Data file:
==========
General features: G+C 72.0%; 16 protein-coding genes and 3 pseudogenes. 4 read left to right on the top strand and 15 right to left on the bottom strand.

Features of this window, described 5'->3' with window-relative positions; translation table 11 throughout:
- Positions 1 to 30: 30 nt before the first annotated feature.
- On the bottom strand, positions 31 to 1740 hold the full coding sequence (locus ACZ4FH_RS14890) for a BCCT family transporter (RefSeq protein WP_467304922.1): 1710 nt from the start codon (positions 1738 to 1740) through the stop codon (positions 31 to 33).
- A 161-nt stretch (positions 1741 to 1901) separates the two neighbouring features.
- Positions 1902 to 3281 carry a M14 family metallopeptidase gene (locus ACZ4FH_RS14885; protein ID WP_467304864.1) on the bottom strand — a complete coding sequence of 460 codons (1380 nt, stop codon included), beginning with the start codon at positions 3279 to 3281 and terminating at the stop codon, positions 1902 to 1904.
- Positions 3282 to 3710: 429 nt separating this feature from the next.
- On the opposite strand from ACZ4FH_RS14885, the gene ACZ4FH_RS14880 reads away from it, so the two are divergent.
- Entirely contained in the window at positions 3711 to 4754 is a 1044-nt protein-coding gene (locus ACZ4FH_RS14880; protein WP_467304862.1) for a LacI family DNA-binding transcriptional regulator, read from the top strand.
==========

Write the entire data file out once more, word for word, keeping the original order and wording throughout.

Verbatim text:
General features: G+C 72.0%; 16 protein-coding genes and 3 pseudogenes. 4 read left to right on the top strand and 15 right to left on the bottom strand.

Features of this window, described 5'->3' with window-relative positions; translation table 11 throughout:
- Positions 1 to 30: 30 nt before the first annotated feature.
- On the bottom strand, positions 31 to 1740 hold the full coding sequence (locus ACZ4FH_RS14890) for a BCCT family transporter (RefSeq protein WP_467304922.1): 1710 nt from the start codon (positions 1738 to 1740) through the stop codon (positions 31 to 33).
- A 161-nt stretch (positions 1741 to 1901) separates the two neighbouring features.
- Positions 1902 to 3281 carry a M14 family metallopeptidase gene (locus ACZ4FH_RS14885; protein ID WP_467304864.1) on the bottom strand — a complete coding sequence of 460 codons (1380 nt, stop codon included), beginning with the start codon at positions 3279 to 3281 and terminating at the stop codon, positions 1902 to 1904.
- Positions 3282 to 3710: 429 nt separating this feature from the next.
- On the opposite strand from ACZ4FH_RS14885, the gene ACZ4FH_RS14880 reads away from it, so the two are divergent.
- Entirely contained in the window at positions 3711 to 4754 is a 1044-nt protein-coding gene (locus ACZ4FH_RS14880; protein WP_467304862.1) for a LacI family DNA-binding transcriptional regulator, read from the top strand.